"Umuntu Ngumuntu Ngabantu"

A person is a person through/because of (other) people

Uplifting communities through
conservation, education and healthcare

Why the foundation needs your support

The Timbavati Foundation depends on the support of individuals, foundations, trusts and companies to ensure the ongoing success of its various programmes.

The Timbavati Foundation is all about training and equipping young people from neighbouring communities with the skills and competencies to use natural resources sustainably and to excite them about the beauty and complexity of nature.

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The Timbavati Foundation's

Four Pillars of Hope

Conservation & Environmental Awareness

The Timbavati Foundation is actively involved in the Timbavati bush school and various sustainability programmes

Community Upliftment and Social Care

Of people living in communities surrounding the Timbavati Private Nature Reserve, also forms an integral part of the foundation’s mandate.


The Bush School was established within the Timbavati Private Nature reserve in 2001 , and has since become a project of the Timbavati Foundation.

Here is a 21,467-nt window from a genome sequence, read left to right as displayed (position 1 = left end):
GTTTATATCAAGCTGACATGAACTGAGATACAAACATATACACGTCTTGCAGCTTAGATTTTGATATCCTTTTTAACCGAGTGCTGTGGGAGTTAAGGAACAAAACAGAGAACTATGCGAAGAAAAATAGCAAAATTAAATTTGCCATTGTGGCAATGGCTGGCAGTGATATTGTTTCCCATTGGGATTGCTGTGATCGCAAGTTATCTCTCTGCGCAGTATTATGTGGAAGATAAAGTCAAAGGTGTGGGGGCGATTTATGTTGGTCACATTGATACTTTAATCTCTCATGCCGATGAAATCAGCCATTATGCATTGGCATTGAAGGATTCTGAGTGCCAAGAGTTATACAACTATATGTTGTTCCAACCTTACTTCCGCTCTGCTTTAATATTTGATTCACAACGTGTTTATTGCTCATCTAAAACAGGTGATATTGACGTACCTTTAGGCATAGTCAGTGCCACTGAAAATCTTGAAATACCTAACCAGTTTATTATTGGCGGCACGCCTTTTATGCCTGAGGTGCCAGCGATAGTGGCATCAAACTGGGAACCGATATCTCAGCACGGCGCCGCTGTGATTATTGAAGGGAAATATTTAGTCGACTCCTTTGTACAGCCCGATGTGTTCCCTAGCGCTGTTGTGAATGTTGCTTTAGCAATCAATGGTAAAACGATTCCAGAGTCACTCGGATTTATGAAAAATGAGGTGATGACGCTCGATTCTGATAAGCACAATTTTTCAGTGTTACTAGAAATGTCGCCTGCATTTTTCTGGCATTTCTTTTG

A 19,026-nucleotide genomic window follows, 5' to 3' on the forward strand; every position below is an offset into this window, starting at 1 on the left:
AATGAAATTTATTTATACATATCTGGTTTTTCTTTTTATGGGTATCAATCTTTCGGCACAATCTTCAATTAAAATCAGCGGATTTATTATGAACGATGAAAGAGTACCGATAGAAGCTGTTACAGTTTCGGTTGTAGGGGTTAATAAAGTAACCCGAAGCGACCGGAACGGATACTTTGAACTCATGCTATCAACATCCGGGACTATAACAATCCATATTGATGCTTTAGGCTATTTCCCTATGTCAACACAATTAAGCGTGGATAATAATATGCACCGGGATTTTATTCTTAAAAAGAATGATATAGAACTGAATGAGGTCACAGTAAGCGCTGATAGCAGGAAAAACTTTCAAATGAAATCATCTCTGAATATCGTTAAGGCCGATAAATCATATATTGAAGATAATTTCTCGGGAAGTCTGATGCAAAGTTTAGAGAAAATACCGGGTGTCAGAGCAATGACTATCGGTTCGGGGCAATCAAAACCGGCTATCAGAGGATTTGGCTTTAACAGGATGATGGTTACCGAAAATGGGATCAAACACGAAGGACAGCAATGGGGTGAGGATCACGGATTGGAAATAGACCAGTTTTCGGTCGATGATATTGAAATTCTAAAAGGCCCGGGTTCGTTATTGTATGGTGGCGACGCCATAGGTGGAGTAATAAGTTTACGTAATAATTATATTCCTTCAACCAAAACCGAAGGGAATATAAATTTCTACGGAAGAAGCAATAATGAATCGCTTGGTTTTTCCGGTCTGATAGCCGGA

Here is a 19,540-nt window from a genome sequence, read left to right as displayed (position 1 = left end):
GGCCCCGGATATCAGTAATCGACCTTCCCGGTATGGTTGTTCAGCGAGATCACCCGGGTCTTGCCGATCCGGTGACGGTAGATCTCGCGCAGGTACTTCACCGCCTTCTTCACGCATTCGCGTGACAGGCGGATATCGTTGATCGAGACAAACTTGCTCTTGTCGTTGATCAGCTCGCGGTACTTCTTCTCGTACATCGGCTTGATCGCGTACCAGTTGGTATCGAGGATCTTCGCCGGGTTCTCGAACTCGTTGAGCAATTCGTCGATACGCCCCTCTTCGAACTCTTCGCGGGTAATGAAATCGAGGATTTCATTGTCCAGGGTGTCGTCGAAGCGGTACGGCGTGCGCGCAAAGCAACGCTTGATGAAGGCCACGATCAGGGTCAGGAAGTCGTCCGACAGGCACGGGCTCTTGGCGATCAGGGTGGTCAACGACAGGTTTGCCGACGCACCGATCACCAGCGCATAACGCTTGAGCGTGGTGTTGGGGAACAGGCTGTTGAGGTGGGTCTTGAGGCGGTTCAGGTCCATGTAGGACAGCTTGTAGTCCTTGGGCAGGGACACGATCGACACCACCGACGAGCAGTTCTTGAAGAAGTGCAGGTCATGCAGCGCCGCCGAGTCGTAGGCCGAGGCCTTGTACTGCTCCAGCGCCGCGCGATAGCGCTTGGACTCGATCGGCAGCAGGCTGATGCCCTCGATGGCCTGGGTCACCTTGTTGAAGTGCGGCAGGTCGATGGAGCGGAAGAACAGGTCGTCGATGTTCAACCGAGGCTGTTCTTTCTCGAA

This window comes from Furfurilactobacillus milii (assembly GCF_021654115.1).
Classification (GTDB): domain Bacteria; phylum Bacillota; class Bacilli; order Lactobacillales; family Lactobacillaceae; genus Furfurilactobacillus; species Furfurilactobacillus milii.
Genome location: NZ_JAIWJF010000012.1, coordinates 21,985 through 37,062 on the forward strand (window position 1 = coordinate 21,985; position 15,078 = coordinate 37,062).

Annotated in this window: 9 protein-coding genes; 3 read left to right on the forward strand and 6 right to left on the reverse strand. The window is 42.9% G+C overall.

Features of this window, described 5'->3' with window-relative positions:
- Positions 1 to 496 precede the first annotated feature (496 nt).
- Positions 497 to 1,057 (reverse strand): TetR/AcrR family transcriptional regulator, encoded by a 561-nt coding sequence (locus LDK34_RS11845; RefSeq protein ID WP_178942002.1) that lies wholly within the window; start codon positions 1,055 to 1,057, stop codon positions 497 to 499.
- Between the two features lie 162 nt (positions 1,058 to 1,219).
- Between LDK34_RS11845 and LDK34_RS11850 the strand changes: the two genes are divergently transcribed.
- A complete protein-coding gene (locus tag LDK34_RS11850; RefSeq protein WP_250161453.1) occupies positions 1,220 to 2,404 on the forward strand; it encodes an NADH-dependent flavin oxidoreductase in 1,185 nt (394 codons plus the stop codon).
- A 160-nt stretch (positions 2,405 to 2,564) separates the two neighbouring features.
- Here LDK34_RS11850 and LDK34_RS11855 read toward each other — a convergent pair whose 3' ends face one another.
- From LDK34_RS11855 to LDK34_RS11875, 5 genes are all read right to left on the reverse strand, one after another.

The Timbavati Foundation is committed to supporting health care facilities such as the Phelwana clinic situated in the Timbavati Private Nature Reserve

To date, the Foundation has initiated and continues to support many programmes within the communities.

These programmes include:

  • Timbavati Foundation Environmental School's Environmental Programme
  • Conservation bursary schemes at the SA Wildlife College
  • Support of the Phelwana Clinic
  • Education on self-sustainability
  • Funding of Healing Hearts NGO to help orphans and destitute people
  • Construction of netted vegetable gardens in local schools
  • Greening of school grounds including planting indigenous trees
  • Various environmental initiatives

The Timbavati

An independent Capital Trust Fund

The Timbavati Foundation has its vision firmly rooted in the spirit of Ubuntu. Ubuntu, one of the founding principles of the new South Africa and a concept that exemplifies both Nelson Mandela and Archbishop Desmond Tutu, encapsulates the true essence of being a human.

According to Nelson Mandela Ubuntu is about generosity, the need for unity and for a humanitarian ethic to inform our decisions. “It doesn’t mean you should not enrich yourself; but whether what you do enables the community around you to improve.” The Zulu maxim umuntu ngumuntu ngabantu (from which the word Ubuntu is derived) means a person is a person through other persons. The Archbishop further explains it brilliantly: “Ubuntu speaks about our interconnectedness and the fact that you cannot exist as a human being in isolation. We are not just individuals separated from one another; what we do affects others which in turn affects the whole world.”